# Transform an InterpolatingFunction

I'd like to transform an InterpolatingFunction from NDSolve but can't figure out how. Here's an example. The equation I want to solve is

sol1 = NDSolve[{n'[t] == n[t] (1 - n[t]), n[0] == 10^-5}, n, {t, 0, 20}]


but for numerical reasons (not in this toy example), the log transformed equation

sol2 = NDSolve[{ln'[t] == (1 - E^ln[t]), ln[0] == Log[10^-5]}, ln, {t, 0, 20}]


works better. How can I transform the result in sol2 to match sol1 by taking E^sol2, without losing any accuracy?

EDIT: A slightly less minimal example:

This is in response to @MichaelE2's comment below. It's still a toy example, but illustrates the problem with interpolating only on the original grid.

This is the original model in natural units. The output is wrong because extra AccuracyGoal is needed.

sol3 = NDSolve[{n'[t] ==
Piecewise[{{n[t] (1 - n[t]), Mod[t, 100] < 60}, {-n[t], Mod[t, 100] >= 60}}],
n[0] == 10^-15}, n, {t, 0, 100}][[1]];
Plot[n[t] /. sol3, {t, 0, 100}]


Here's a better solution of the model:

sol3b = NDSolve[{n'[t] ==
Piecewise[{{n[t] (1 - n[t]), Mod[t, 100] < 60}, {-n[t], Mod[t, 100] >= 60}}],
n[0] == 10^-15}, n, {t, 0, 100}, AccuracyGoal -> \[Infinity]][[1]];
Plot[n[t] /. sol3b, {t, 0, 100}]


Here's a solution of the log-transformed model:

sol4 = NDSolve[{ln'[t] ==
Piecewise[{{(1 - E^ln[t]), Mod[t, 100] < 60}, {-1, Mod[t, 100] >= 60}}],
ln[0] == Log[10^-15]}, ln, {t, 0, 100}][[1]];
Plot[E^ln[t] /. sol4, {t, 0, 100}]


Now to try the two different ways to create an exponentiated InterpolatingFunction. This one uses the original grid and leads to a big artifact.

sol5IFN = Interpolation[Transpose[{ln["Grid"], Exp[ln["ValuesOnGrid"]]} /.First@sol4]];
Plot[sol5IFN[t], {t, 0, 100}]


Looking at the underlying grid makes it obvious what the problem is:

ListPlot[Transpose[{ln["Grid"][[All, 1]], Exp[ln["ValuesOnGrid"]]} /. First@sol4]]


The alternative approach of making your own grid suggested by @bbgodfrey works better:

sol6 = Interpolation[Table[{t, E^ln[t] /. sol4}, {t, 0, 100, 0.1}], InterpolationOrder -> 1];
Plot[sol6[t], {t, 0, 100}]


UPDATE 2: Higher InterpolationOrder

sol5IFN = Interpolation[Transpose[{ln["Grid"], Exp[ln["ValuesOnGrid"]]} /. First@sol4], InterpolationOrder -> 8];
Plot[sol5IFN[t], {t, 0, 100}, PlotRange -> {0, 1}]


• @ChrisK After making my last comment on the solution by @MichaelE2, I tried recomputing his sol3IFN with InterpolationOrder -> 8. With that change the corresponding relative error plot looks essentially identical to the second plot in my answer. Perhaps, you could rerun your comparison above with this change. Commented Dec 9, 2014 at 16:53
• @bbgodfrey I added it above -- very wiggly. Commented Dec 10, 2014 at 3:14
• @ChrisK Too bad. Thanks anyway. Good luck with your project. Commented Dec 10, 2014 at 4:10

To obtain the solution to each equation as an InterpolatingFunction, use

sol1 = n /. NDSolve[{n'[t] == n[t] (1 - n[t]), n[0] == 10^-5}, n, {t, 0, 20}][[1]];
sol2 = ln /. NDSolve[{ln'[t] == (1 - E^ln[t]), ln[0] == Log[10^-5]}, ln, {t, 0, 20}][[1]]


Unfortunately, simply constructing Exp[sol2] to match sol1 does not work, as explained in Question 67494. A solution is to construct a Table, apply Exp to each element, and construct a new InterpolatingFunction from the result:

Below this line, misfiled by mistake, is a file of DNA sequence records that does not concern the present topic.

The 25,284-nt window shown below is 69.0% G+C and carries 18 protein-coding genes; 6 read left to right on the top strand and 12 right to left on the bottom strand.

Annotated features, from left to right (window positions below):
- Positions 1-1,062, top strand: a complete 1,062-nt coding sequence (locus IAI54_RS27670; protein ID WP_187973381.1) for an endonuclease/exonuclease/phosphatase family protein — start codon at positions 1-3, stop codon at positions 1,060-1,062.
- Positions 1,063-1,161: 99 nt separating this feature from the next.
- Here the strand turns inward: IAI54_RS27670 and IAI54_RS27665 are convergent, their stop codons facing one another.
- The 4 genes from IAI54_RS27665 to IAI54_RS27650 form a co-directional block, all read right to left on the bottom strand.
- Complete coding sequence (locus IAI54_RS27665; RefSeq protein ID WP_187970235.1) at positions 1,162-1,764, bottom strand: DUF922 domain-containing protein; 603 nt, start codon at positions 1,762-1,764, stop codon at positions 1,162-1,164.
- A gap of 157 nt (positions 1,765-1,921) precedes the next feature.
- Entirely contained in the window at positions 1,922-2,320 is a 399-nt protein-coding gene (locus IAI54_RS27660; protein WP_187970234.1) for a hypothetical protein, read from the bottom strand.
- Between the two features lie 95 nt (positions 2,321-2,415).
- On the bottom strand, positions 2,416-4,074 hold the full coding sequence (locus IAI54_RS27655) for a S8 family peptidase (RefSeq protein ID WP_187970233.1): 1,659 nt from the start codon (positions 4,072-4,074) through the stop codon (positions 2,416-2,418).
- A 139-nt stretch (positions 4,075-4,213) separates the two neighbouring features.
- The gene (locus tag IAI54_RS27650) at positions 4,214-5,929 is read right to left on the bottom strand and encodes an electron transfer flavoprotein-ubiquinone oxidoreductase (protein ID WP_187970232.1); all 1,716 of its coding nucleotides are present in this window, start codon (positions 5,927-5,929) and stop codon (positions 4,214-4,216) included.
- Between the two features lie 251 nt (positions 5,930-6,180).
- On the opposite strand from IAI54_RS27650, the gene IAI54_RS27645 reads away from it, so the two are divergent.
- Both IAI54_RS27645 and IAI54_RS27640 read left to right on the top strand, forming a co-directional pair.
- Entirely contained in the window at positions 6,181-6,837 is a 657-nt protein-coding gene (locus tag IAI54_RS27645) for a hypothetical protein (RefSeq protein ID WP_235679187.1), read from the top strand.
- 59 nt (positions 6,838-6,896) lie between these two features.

sol3 = Interpolation[Table[{0.1 i, Exp[sol2[0.1 i]]}, {i, 0, 200}]]


The relative error is small.

Plot[(sol3[t]/sol1[t] - 1), {t, 0, 20}]


The solution posted as this one was being written takes an alternative approach, creating a function that applies Exp at each evaluation of sol2, rather than creating a new InterpolatingFunction. Both work.

Update based on my last comment

Actually, the plot above shows the relative difference between sol3 and sol1, but not necessarily the accuracy of sol3. To obtain a good estimate of its accuracy, we must have a high accuracy result for sol1, obtained by reducing the NDSolve step size:

sol1 = n /. NDSolve[{n'[t] == n[t] (1 - n[t]), n[0] == 10^-5}, n, {t, 0, 20}, MaxStepFraction -> 1/4000][[1]]


The value of MaxStepFraction is chosen so that sol1 changes imperceptibly for further decreases. Using the new sol1 result yields a comparison plot,

Thus, sol3 is very accurate indeed.

• This is potentially great, but I need to check my real application to see if the inaccuracy introduced is too much. Commented Dec 8, 2014 at 19:56
• I was careless in my terminology. The plot above shows the relative difference between sol3 and sol1, not the error in sol3. In fact, the error appears to be in sol1. I just recomputed sol1 to higher accuracy with MaxStepFraction -> 1/500, and the maximum relative difference in the plot dropped to 0.00002. Thus, as you originally suggested, computing and exponentiating sol2 is rather more accurate than computing sol1 directly. Commented Dec 8, 2014 at 21:23
• This works well in my real application. Two things that are nice: 1) if you need the transformed InterpolatingFunction to be a better approximation, you can increase the number of points that went into it and 2) the end values seem to be exact. Commented Dec 9, 2014 at 13:03

Update-- It turns out that a direct construction from an InterpolatingFunction does not satisfy all cases and that what is needed is a more general function interpolation. It would be nice to have a method that had some sort of automatic precision tracking. FunctionInterpolation is an apparently orphaned system function that seems to make no attempt at tracking accuracy or precision. The best way I know, which I've discussed with some of the numerics people at WRI, is to use NDSolve.

## Function interpolation

Basically there are two way you can proceed to interpolate a function f[x], either solve the equation y[x] == f[x] as a differential-algebraic equation with a dummy ODE, or differentiate the equation and solve it as an ODE: